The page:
We are going on quite a journey. We’re going to explore five cathedrals in Europe.
We start in Florence at the Santa Maria del Fiore, or the Duomo di Firenze, as the Italians call it. This cathedral was started in 1296. It was finished in 1436. One of the final structures put into place for this cathedral was the famous dome. It was designed and built by Filippo Brunelleschi, who had studied geometry and physics. But, by his own account, he relied on his own intuition for much of it. And it worked; the dome still lasts. It’s made of brick, and it has white ribs and terracotta tiles. It serves as a backdrop for many spy movies, so you’ve probably seen it. The site of this cathedral goes all the way back to a church that was likely dedicated in 393 by Ambrose of Milan.
Let’s keep moving. We now go to Paris and to Notre Dame. In 2019, we saw this on the news often because of the fire. It will take millions of dollars to rebuild, and it will take many years until it is restored. Construction originally began in 1163. It epitomizes the ribbed vault and flying buttress style of cathedrals. It was the site of a temple to Jupiter in the early Roman days, and then it was a church, and then it was a cathedral. In 1793, the time of the French Revolution, it was rededicated—not as a church, but as the Cult of Reason. All of the statues to Mary were replaced by statues of Lady Liberty. It stood that way for many decades, and then along came a novel: Victor Hugo’s The Hunchback of Notre Dame, in 1831. When that novel was published, it drew attention to the cathedral and its restoration.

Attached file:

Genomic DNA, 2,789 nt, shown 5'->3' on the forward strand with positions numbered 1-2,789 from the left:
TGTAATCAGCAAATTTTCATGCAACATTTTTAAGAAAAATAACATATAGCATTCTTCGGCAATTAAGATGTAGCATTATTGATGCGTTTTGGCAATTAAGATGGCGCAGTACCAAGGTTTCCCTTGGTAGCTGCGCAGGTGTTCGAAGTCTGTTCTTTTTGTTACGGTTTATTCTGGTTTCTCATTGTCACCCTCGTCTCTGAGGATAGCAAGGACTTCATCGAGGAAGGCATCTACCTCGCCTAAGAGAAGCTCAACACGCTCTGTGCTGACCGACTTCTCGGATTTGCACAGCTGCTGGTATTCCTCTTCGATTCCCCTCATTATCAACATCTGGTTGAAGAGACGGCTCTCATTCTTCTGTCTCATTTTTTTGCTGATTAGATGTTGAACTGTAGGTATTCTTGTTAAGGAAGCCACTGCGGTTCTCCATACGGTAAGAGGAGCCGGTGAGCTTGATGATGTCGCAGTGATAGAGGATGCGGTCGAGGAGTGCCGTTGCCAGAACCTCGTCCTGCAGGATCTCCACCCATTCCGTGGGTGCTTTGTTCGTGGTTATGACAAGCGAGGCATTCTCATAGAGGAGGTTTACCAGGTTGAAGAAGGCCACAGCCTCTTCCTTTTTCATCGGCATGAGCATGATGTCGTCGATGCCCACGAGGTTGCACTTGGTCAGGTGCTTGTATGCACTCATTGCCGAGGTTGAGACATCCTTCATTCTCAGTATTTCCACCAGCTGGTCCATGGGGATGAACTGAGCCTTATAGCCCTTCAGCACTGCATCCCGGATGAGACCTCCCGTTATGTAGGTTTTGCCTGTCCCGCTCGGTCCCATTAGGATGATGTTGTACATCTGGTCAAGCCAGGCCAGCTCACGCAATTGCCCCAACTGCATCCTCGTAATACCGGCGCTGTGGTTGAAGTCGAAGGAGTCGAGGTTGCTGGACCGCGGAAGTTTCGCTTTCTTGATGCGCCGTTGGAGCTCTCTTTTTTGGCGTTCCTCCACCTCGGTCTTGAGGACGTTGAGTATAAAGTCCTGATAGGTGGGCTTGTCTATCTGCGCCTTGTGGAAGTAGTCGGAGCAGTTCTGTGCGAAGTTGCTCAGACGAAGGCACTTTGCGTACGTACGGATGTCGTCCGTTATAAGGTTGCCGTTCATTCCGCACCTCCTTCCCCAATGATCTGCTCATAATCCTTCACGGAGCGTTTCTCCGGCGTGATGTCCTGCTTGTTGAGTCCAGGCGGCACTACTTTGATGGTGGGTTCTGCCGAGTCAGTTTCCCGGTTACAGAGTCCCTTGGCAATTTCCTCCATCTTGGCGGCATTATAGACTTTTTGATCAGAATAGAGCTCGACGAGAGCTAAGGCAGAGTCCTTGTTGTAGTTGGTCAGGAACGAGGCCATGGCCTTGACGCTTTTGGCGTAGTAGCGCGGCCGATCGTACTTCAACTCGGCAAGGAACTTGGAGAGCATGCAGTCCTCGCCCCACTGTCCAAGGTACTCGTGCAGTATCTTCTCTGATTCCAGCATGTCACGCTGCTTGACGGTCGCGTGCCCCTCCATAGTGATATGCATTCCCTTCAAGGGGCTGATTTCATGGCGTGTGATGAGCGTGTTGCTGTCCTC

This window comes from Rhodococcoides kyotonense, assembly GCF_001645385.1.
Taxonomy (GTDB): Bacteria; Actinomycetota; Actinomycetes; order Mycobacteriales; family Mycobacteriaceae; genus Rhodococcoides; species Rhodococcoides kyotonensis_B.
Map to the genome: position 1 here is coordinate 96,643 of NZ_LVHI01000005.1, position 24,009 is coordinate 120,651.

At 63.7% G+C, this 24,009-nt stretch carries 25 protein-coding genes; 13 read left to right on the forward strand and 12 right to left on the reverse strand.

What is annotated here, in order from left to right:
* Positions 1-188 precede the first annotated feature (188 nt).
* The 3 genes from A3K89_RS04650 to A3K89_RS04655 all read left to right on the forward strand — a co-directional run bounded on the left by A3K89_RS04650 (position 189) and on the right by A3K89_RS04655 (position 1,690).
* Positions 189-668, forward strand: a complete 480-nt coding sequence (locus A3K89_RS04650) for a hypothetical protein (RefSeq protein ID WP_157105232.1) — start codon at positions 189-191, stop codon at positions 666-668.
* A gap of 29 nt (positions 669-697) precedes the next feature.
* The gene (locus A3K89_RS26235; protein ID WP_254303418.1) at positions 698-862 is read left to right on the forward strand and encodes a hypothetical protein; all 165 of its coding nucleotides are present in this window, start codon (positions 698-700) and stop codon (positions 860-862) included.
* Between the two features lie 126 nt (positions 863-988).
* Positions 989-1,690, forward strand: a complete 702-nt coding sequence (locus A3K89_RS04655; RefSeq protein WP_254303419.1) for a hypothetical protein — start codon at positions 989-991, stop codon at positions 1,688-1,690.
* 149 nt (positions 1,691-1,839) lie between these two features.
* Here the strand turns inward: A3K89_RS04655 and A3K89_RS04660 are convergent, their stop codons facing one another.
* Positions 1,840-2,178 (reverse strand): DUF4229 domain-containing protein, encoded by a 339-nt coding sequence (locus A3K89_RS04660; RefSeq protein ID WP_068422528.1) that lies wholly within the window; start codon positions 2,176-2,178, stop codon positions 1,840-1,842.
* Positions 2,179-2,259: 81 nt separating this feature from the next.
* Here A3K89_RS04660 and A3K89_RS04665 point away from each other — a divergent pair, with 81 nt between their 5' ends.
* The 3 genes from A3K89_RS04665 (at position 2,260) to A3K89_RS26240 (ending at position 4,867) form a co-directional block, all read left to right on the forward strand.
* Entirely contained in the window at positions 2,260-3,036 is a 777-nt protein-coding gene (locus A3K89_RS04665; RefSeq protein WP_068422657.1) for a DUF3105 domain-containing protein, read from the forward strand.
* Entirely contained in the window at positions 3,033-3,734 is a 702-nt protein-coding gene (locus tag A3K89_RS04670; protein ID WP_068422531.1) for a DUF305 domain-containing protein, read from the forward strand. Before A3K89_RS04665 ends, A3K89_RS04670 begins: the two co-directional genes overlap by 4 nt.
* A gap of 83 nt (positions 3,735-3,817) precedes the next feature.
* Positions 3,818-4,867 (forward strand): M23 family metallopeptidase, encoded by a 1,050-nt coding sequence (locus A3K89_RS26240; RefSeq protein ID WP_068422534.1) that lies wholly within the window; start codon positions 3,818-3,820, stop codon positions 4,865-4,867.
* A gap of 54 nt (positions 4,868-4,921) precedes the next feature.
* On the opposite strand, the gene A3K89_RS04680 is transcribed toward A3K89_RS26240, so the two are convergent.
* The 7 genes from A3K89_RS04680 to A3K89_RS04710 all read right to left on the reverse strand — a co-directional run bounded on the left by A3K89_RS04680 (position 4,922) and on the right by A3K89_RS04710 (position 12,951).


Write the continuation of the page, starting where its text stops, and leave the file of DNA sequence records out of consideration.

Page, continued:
Let’s travel north and go up the Rhine River to Cologne, Germany. Statistics abound for this cathedral in Cologne. It is the tallest twin spire church in the world. It is the second-tallest church in Europe. And it is the third-tallest church in the world. The twin spires reach 516 feet. Construction began in 1248. It has 185,000 square feet of space. It is a huge building. It is so huge that the allied bombers used those twin spires as a landmark for their bombing raids during World War II. Though it took some hits, the cathedral survived; it stood in a pile of rubble that was the city of Cologne. If you go there today, you can climb all the way up to the top to a viewing platform—if you’re willing to climb 533 stone steps. You can also hear its eleven massive bells. The largest of those bells weighs twenty-four tons.
Now let’s cross the English Channel and go to Westminster Abbey in London. Westminster Abbey has a number of people buried in it and a number of people memorialized in it. Over three thousand people have plaques inside Westminster Abbey. Buried there are Isaac Newton, poet Robert Browning, and kings and queens and princes and princesses. And inside Westminster Abbey, in the Jerusalem Chamber, the Westminster Standards were written in the 1640s.
Finally, we’ll go north to Edinburgh, to St. Giles’ Cathedral. It dates back to 1124, but its glorious moment came in the sixteenth century. It was the seat of the Scottish Reformation. In 1559, John Knox was installed as minister at St. Giles’.
What great stories all of these cathedrals have to tell.